At that stage, I started to explore the in-depth history of wine-making at Choranche, using many kinds of resources, often of an unexpected nature. For example, a neighbor showed me this ancient oaken vat which she had found in a cellar alongside her house.

Above all, I learned that an old man named Gustave Rey [1910-2001] was actually born in my house at Gamone. I invited him along here, and we had a lengthy conversation (during which I took notes) about olden days at Choranche. Later, when I organized all this precious information, I had before me the fascinating history of the cunning ways in which the local folk had reacted to the calamity of the phylloxera invasion (a plant louse imported inadvertently from the USA), which destroyed the totality of French vineyards during the second half of the 19th century, reducing countless winegrowers to poverty.

I've evoked this subject in my blog because I've just completed an article on the history of the Choranche vineyards [in French, downloadable here] at the request of Les Cahiers du Peuil: a reputed historical journal published by the communes up on the Vercors.

Thursday, August 12, 2010

Digging my way out

This is the northern end of the stone cellar at Gamone (the place where wine used to be produced):

Because of the massive tufa arch at the top, I imagined for a long time that this had been a northern doorway into the cellar (which had a similar alcove at the south, along with a big opening at the east into my house), and that it had been blocked up by earth in circumstances and at a time that remained unknown. I now know that this impression was false. The earth that obstructs this "doorway" has been there since the beginnings of time. Seen up close, it looks like this:

It's a dense structure of small stones and dry clay, with no signs of vegetation. Unlike the surface ground around my house, within this conglomerate, there can be no presence whatsoever of shards of roof tiles or fragments of tufa (otherwise my "theory" about this soil would be wrong). Indeed, it's quite moving (and tiring, too), at the level of the ground floor of my house, to be hacking into earth that has probably been there untouched since the end of the Miocene (5 million years ago), by which time the French Prealps had arisen, irregularly, and folded into the kind of wavy surface structures that we observe today. [If anybody wishes to challenge my geological explanations, I would be happy to hear their arguments.] That means that the stone walls of the cellar have in fact been built up against the original earth embankment, using it as a natural formwork.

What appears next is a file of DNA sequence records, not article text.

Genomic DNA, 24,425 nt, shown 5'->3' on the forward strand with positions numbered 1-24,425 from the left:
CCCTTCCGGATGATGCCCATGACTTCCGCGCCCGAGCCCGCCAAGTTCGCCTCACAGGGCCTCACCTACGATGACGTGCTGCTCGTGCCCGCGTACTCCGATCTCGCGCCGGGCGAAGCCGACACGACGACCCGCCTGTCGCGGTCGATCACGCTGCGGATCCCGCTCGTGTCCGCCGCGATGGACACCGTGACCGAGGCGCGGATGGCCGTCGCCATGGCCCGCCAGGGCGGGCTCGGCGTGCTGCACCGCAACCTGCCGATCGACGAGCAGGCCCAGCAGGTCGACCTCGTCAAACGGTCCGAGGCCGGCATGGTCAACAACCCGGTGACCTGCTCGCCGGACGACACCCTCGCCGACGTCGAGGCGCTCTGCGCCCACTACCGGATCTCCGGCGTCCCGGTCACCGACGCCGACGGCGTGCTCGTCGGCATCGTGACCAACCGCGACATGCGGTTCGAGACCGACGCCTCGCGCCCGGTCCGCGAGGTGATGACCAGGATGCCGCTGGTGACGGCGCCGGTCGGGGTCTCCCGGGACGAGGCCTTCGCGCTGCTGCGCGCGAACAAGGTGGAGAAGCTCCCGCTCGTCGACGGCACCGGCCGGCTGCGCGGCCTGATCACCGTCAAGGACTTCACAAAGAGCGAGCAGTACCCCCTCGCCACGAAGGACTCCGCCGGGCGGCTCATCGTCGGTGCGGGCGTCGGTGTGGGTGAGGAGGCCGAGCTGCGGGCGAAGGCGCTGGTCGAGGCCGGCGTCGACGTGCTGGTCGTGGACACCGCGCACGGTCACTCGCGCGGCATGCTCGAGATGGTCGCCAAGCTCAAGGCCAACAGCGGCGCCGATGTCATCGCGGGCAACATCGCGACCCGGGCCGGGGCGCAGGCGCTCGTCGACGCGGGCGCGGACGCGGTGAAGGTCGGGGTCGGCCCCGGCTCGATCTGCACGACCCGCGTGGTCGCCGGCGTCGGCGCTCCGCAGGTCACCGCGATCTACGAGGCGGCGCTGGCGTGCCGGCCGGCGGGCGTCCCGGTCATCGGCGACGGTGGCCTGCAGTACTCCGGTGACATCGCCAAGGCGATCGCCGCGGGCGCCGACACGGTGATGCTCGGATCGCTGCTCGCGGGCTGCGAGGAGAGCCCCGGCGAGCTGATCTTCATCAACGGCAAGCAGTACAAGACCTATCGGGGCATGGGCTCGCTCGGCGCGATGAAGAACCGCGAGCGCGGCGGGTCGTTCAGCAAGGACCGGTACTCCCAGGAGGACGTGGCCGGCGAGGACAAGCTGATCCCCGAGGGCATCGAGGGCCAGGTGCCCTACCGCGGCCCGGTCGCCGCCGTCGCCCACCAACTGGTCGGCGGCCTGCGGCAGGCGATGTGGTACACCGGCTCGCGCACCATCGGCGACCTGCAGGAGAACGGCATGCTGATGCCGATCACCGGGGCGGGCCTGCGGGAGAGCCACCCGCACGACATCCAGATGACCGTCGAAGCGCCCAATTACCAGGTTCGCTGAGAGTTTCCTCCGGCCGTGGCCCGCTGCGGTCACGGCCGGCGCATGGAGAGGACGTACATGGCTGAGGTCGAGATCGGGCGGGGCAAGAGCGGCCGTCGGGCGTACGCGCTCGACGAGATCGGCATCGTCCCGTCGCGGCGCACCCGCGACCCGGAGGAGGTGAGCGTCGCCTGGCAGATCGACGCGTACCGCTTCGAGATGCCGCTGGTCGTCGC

The pick and shovel in the first photo indicate that I've recently started to dig my way up out of the cellar. In a nutshell, I wish to replace part of that archaic earth by a staircase, so that I can climb down into my house from the place where I park my car and store my firewood. I prefer to handle this task manually, at a snail's pace, rather than calling upon somebody with a mechanical shovel, because the ancient stone structures must not be harmed or weakened.

ADDENDUM: On rereading the above post, I realize that I've introduced a puzzle, and then failed to examine it. Why would the builders of this cellar have placed a "doorway" up against an embankment of solid earth? I see two possible answers.

(1) Maybe it was intended to be, not a doorway, but a simple alcove.

(2) Maybe it was indeed a future doorway, and the builders intended to do exactly what I'm starting to do today: remove the earth. But they simply never got around to finishing this task.

The first answer strikes me as strange, because I fail to see the possible purpose of such a massive alcove, backed up by bare earth (which extended further up beyond the level where we now see the daylight).

The second answer seems to be more plausible. But, in that case, why didn't they finish the job? Well, maybe they were prevented by harsh circumstances, of one kind or another, from finishing the doorway. In the history of the Choranche vineyards, there are two significant dates. 1593 marked the end of the Wars of Religion, during which Protestant invaders had totally destroyed the vineyards. 1789 was, of course, the date of the French Revolution, which put a permanent end to the time-honored role of the Church in the local wine industry. So, the wine cellar at Gamone was probably started at some time between these two dates. In the middle of this period, in 1709, the vineyards were destroyed by an exceptionally harsh winter. So, between the Protestant attacks, the harsh weather and the final death-blow of 1789, we can choose between calamitous events that could well have prevented the completion of the doorway. I would imagine, above all, that the winemakers became accustomed to a cellar with a single doorway (the one I use today), and the idea of completing the northern doorway, by removing all that earth, probably became less and less urgent.

Sunday, September 21, 2008

Local bottles

The three bottles in this photo have the same capacity, 50 centiliters, which is two-thirds that of an ordinary wine bottle. As you can see, I often use a fashionable tall and thin version of this bottle for my walnut wine, but the transparent glass has the disadvantage of revealing stains. This modern bottle, popular in France for prestigious samples of white and rosé wines, has an empty weight of about 450 grams.

The central bottle in the photo is a famous pot de Lyon [Lyon flagon]: the recipient used for ages in restaurants in the illustrious gastronomical city as a table flask for wine drawn from casks.

On the left, you see an ancient specimen of a pot de Lyon that I unearthed at Gamone last Friday, by chance, following heavy rain that had washed away the soil that had concealed the bottle for a couple of centuries. The thick green glass of this antique bottle weighs just over a kilo: that's to say, well over twice the weight of its modern descendant.